missouri synod, foreign missions, lutheran, sievers, leipzig, missionary societies, armenia
Bible Study; Lecture; Sermon Prep
It was 1893, a depression year economically. But it was a great year within the Missouri Synod. At its triennial convention, Synod resolved to open two educational institutions, Concordia College of St. Paul, Minn., and a teachers' college in Nebraska. These were the first schools sponsored by Synod from their very inception. A consecrated Lutheran layman, J. P. Baden of Winfield, Kans., appropriated $50,000 toward the establishing of a college in the West. This became "St. John's English Lutheran College" of Winfield. Concordia Publishing House dedicated a new building on the corner of Jefferson Avenue and Miami Street. This had cost $23,570. Mr. Ed. J. Pahl of Michigan City, Ind., wrote the letter which, under God, launched Synod into work among the deaf. Two men who later were to take a prominent place in the history of Synod accepted calls to the St. Louis Seminary- L. Fuerbringer and F. Bente. From May 20 to 23 twelve young people's groups met in Buffalo, N. Y., and organized the International Walther League. And-for us the most important item - the convention, assembled in Holy Cross Church, St. Louis, April 26 to May 6 of that same year, voted to undertake a mission of its own in some heathen country.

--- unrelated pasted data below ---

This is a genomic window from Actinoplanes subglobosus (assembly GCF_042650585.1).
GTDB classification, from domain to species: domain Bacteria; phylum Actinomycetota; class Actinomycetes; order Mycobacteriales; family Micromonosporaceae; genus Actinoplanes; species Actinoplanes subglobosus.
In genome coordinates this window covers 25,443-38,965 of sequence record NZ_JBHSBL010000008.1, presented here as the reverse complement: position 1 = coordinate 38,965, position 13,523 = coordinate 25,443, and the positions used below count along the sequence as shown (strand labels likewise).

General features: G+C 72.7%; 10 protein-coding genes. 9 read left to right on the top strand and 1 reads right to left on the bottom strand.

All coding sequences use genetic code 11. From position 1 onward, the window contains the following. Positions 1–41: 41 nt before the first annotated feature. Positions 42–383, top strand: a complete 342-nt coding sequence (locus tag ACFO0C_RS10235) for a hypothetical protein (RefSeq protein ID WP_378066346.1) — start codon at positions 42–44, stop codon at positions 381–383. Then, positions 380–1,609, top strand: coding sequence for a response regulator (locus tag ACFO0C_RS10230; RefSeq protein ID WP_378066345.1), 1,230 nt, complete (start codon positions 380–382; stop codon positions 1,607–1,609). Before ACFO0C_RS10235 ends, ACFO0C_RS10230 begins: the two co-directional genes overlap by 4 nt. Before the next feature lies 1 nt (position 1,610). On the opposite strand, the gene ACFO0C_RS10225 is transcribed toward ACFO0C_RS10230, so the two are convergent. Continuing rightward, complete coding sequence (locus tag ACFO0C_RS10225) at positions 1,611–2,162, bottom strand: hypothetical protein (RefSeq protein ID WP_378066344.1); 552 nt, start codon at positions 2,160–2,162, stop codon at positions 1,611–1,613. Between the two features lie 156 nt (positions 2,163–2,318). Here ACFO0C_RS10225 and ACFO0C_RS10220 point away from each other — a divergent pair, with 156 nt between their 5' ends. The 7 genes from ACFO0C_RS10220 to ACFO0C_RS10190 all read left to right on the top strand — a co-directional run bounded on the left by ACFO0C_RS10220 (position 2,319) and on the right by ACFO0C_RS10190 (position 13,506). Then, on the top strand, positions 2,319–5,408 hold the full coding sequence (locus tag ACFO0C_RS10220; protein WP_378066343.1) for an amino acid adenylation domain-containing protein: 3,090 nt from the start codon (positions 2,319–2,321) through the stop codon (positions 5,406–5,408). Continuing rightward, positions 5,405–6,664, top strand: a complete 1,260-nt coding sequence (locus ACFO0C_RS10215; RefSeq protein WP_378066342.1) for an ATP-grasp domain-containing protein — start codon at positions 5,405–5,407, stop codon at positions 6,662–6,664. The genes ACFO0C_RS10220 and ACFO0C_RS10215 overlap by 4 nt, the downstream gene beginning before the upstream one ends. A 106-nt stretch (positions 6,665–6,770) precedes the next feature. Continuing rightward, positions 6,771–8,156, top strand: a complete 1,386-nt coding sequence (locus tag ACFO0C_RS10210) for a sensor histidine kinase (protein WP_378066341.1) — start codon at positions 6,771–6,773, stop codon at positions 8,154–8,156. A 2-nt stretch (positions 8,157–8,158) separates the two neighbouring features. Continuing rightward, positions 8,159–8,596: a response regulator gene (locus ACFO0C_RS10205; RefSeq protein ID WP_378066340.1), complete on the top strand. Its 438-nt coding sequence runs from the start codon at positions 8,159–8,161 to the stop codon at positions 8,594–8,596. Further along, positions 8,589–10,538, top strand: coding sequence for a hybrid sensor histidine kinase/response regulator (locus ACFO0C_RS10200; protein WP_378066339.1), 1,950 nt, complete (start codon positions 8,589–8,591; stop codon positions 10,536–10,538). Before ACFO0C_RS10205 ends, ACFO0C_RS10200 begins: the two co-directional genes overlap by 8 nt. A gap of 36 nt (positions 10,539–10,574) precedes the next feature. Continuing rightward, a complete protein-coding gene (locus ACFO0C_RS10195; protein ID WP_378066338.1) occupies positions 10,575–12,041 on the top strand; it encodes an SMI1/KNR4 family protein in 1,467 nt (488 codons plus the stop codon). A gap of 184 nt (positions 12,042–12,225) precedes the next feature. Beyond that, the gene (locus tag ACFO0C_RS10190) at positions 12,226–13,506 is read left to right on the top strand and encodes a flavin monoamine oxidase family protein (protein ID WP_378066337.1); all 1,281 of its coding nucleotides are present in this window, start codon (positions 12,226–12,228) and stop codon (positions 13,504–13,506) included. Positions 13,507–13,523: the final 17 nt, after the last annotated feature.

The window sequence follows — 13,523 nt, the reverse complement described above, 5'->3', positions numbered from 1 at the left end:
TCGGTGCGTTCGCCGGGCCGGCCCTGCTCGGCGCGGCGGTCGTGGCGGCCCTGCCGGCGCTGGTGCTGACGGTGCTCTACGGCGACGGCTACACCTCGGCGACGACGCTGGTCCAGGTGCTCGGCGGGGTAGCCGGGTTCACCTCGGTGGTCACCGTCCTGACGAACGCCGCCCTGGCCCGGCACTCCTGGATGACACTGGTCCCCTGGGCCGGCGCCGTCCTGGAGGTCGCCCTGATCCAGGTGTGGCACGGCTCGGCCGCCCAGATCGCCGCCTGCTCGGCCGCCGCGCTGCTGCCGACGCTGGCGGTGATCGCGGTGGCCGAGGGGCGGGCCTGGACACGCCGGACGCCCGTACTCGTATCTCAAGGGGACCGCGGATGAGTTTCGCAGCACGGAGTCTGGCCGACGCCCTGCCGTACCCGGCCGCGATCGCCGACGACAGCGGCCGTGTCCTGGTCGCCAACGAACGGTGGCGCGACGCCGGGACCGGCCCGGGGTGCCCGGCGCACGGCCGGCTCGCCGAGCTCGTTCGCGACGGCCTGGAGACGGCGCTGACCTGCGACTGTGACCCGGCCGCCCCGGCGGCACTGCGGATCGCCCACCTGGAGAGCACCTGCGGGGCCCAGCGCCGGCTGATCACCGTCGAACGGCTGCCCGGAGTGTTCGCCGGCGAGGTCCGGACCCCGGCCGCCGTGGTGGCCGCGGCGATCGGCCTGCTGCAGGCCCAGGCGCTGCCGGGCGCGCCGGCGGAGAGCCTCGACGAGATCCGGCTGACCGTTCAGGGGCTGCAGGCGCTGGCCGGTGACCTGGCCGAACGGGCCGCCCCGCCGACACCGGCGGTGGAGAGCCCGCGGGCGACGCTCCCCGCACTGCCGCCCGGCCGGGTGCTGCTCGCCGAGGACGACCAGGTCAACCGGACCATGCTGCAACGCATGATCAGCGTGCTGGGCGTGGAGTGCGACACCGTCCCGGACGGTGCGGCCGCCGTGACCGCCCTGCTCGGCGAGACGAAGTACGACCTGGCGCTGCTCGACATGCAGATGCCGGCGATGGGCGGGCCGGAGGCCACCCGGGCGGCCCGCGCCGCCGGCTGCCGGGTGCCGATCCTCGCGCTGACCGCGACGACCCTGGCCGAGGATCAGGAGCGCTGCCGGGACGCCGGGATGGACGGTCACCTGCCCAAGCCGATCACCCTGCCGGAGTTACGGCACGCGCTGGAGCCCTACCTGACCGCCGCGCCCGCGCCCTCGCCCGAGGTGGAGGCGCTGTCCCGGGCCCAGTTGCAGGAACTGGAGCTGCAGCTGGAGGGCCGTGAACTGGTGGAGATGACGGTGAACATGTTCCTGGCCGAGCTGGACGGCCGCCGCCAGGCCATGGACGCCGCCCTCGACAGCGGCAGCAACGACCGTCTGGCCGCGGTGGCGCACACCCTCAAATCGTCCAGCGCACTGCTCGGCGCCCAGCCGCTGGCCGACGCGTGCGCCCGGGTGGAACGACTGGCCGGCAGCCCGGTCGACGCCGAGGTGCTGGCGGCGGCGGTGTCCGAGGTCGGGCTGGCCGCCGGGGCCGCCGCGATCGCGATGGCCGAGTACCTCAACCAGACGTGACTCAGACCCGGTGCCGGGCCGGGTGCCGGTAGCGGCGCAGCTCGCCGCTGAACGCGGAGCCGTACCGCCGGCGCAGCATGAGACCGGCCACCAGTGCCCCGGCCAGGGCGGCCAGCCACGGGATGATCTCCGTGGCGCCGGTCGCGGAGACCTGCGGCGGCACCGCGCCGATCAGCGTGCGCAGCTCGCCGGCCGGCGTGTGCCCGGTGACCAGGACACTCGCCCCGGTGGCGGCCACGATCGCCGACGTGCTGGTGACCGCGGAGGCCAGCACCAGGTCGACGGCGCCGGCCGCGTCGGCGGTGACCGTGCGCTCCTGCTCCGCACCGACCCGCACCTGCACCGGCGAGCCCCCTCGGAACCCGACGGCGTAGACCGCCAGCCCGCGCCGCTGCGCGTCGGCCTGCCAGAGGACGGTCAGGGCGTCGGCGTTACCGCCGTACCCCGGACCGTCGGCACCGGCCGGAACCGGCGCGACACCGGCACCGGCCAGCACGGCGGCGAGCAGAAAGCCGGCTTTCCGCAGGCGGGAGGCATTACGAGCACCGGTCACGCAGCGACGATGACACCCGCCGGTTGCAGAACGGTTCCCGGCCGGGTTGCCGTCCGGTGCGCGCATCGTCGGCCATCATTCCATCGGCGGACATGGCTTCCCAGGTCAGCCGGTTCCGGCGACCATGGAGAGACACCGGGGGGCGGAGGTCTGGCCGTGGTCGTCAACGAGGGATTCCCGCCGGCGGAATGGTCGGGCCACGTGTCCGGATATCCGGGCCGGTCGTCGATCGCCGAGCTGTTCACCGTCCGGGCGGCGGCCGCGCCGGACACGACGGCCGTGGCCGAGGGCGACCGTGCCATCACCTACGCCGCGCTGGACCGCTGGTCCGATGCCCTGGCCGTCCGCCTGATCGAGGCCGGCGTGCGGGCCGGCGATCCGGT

Missions and World Christianity
Laity; Ministers; Scholars
Koppelmann, Herman H.
"Missouri Synod Undertakes Foreign Missions,"
Concordia Theological Monthly: Vol. 22, Article 45.
Available at: https://scholar.csl.edu/ctm/vol22/iss1/45